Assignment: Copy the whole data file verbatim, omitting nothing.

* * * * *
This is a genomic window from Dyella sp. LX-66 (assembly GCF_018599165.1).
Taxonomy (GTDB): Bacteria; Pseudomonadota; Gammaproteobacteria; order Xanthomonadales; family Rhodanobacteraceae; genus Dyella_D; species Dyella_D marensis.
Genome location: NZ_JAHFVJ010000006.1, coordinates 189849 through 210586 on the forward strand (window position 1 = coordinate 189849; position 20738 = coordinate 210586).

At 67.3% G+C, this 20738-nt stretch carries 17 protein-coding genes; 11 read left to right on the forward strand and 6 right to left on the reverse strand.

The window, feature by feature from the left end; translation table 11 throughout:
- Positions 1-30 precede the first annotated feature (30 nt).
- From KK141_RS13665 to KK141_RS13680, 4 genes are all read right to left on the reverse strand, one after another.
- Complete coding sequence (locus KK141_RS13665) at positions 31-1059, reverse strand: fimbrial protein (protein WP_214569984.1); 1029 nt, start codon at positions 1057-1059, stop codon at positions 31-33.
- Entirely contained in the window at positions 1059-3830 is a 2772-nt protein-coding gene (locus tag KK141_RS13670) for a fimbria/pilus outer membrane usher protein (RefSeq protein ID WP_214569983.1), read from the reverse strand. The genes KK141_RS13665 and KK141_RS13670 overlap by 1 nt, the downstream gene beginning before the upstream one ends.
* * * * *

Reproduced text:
This is a genomic window from Dyella sp. LX-66 (assembly GCF_018599165.1).
Taxonomy (GTDB): Bacteria; Pseudomonadota; Gammaproteobacteria; order Xanthomonadales; family Rhodanobacteraceae; genus Dyella_D; species Dyella_D marensis.
Genome location: NZ_JAHFVJ010000006.1, coordinates 189849 through 210586 on the forward strand (window position 1 = coordinate 189849; position 20738 = coordinate 210586).

At 67.3% G+C, this 20738-nt stretch carries 17 protein-coding genes; 11 read left to right on the forward strand and 6 right to left on the reverse strand.

The window, feature by feature from the left end; translation table 11 throughout:
- Positions 1-30 precede the first annotated feature (30 nt).
- From KK141_RS13665 to KK141_RS13680, 4 genes are all read right to left on the reverse strand, one after another.
- Complete coding sequence (locus KK141_RS13665) at positions 31-1059, reverse strand: fimbrial protein (protein WP_214569984.1); 1029 nt, start codon at positions 1057-1059, stop codon at positions 31-33.
- Entirely contained in the window at positions 1059-3830 is a 2772-nt protein-coding gene (locus tag KK141_RS13670) for a fimbria/pilus outer membrane usher protein (RefSeq protein ID WP_214569983.1), read from the reverse strand. The genes KK141_RS13665 and KK141_RS13670 overlap by 1 nt, the downstream gene beginning before the upstream one ends.